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A global drop in oxygen triggered the first mass extinction

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A new study by geobiologists at Virginia Tech attributes the first known mass extinction of animals to declining global oxygen availability.

The research, published in PNAS, refers to the loss of 80 percent of the animals present near the end of the Ediacaran Period around 550 million years ago.

“This included the loss of many different types of animals, however those whose body plans and behaviors indicate they relied on significant amounts of oxygen appear to have been particularly affected,” Scott Evans, a postdoctoral researcher in the Department of Geosciences, said in a statement. and study author. “This suggests that the extinction event was environmentally controlled, like all other mass extinctions in the geological record.”

“Environmental changes, such as global warming and deoxygenation events, can lead to mass animal extinctions and profound ecosystem disruption and reorganization,” said co-author Shuhai Xiao, a professor of geosciences. “This has been shown repeatedly in the study of Earth’s history, including this work on the first documented extinction in the fossil record. This study tells us about the long-term impact of current environmental changes on the biosphere.”

What exactly caused the drop in global oxygen? That is still up for debate. “The short answer to how this happened is that we really don’t know,” Evans said. “It could be any number and combination of volcanic eruptions, tectonic plate movement, asteroid impact, etc., but what we see is that the animals that are going extinct appear to be responding to declining global oxygen availability.”

In an unrelated study, Virginia Tech scientists recently found that anoxia, the loss of oxygen availability, is affecting the world’s freshwater. The cause? The warming of waters caused by climate change and excess polluting runoff from land use. Warming waters decrease the ability of freshwater to hold oxygen, while the breakdown of nutrients in runoff by freshwater microbes gobbles up oxygen.

“Our study shows that, as with all other mass extinctions in Earth’s past, this new and first mass extinction of animals was caused by major climate change, yet another in a long line of warning stories showing the dangers of our current climate crisis to animal life,” said Evans, who is a geobiology fellow at the Agouron Institute.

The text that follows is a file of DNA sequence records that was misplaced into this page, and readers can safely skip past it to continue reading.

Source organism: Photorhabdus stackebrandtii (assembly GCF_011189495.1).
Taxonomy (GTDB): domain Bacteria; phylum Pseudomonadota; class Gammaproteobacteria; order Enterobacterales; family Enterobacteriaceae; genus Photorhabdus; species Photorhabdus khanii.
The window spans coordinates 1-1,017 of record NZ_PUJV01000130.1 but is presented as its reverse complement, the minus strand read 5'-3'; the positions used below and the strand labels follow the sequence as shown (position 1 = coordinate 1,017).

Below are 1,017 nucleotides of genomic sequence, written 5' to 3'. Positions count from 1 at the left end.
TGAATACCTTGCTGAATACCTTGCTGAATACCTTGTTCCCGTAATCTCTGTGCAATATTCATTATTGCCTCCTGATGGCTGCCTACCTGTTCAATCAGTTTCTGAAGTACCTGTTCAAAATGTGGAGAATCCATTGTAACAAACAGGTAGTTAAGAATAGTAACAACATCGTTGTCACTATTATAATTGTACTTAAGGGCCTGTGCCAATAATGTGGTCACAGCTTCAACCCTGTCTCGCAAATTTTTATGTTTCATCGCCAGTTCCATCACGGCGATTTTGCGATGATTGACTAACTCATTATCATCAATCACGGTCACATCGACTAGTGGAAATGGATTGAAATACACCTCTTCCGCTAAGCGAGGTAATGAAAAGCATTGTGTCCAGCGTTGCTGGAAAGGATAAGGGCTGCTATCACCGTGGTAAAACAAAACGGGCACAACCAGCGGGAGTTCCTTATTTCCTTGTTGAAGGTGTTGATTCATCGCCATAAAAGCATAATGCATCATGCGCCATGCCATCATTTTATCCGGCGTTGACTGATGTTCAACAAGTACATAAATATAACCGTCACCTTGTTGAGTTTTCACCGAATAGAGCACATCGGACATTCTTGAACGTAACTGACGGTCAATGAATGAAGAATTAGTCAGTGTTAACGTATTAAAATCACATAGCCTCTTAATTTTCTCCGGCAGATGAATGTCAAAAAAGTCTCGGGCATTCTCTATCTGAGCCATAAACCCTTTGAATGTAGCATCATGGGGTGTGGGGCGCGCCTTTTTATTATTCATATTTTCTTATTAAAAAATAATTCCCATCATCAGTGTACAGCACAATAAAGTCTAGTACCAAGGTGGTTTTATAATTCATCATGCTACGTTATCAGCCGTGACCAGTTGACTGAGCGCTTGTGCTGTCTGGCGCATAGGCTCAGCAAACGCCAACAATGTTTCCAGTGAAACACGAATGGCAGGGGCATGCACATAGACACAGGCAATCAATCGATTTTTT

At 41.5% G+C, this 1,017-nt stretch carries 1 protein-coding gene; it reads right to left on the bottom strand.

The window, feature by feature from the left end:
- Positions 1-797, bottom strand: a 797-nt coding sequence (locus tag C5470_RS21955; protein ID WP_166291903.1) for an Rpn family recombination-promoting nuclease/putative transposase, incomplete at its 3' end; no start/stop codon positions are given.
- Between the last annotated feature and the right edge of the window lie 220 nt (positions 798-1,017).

The Ediacaran Period spanned approximately 96 million years, bounded on both sides by the end of the Cryogenous Period, 635 million years ago, and the beginning of the Cambrian Period, 539 million years ago. The extinction event occurs just before a significant break in the geological record, from the Proterozoic Eon to the Phanerozoic Eon.

There are five known mass extinctions that stand out in animal history, the “Big Five,” according to Xiao, including the Ordovician-Silurian Extinction (440 million years ago), the Late Devonian Extinction (370 million years ago ), the Permian-Triassic Extinction (250 million years ago), the Triassic-Jurassic Extinction (200 million years ago), and the Cretaceous-Paleogene Extinction (65 million years ago).

“Mass extinctions are well recognized as significant steps in the evolutionary trajectory of life on this planet,” Evans and his team wrote in the study. Whatever the instigating cause of the mass extinction, the result was multiple major changes in environmental conditions. “In particular, we find support for declining global oxygen availability as the mechanism responsible for this extinction. This suggests that abiotic controls have had a significant impact on diversity patterns over the more than 570 million years.” history of animals on this planet,” the authors wrote.

Fossil tracks in the rock tell researchers what the creatures that perished in this extinction event would have looked like. And they looked, in Evans’ words, “weird.”

“These organisms occur so early in the evolutionary history of animals that in many cases they appear to be experimenting with different ways of building large, sometimes mobile, multicellular bodies,” Evans said. “There are lots of ways to recreate what they look like, but the take-home message is that before this extinction, the fossils we found often didn’t fit well into the ways we classify animals today. Essentially, this extinction may have helped pave the way for the evolution of animals as we know it”.

Europe Press

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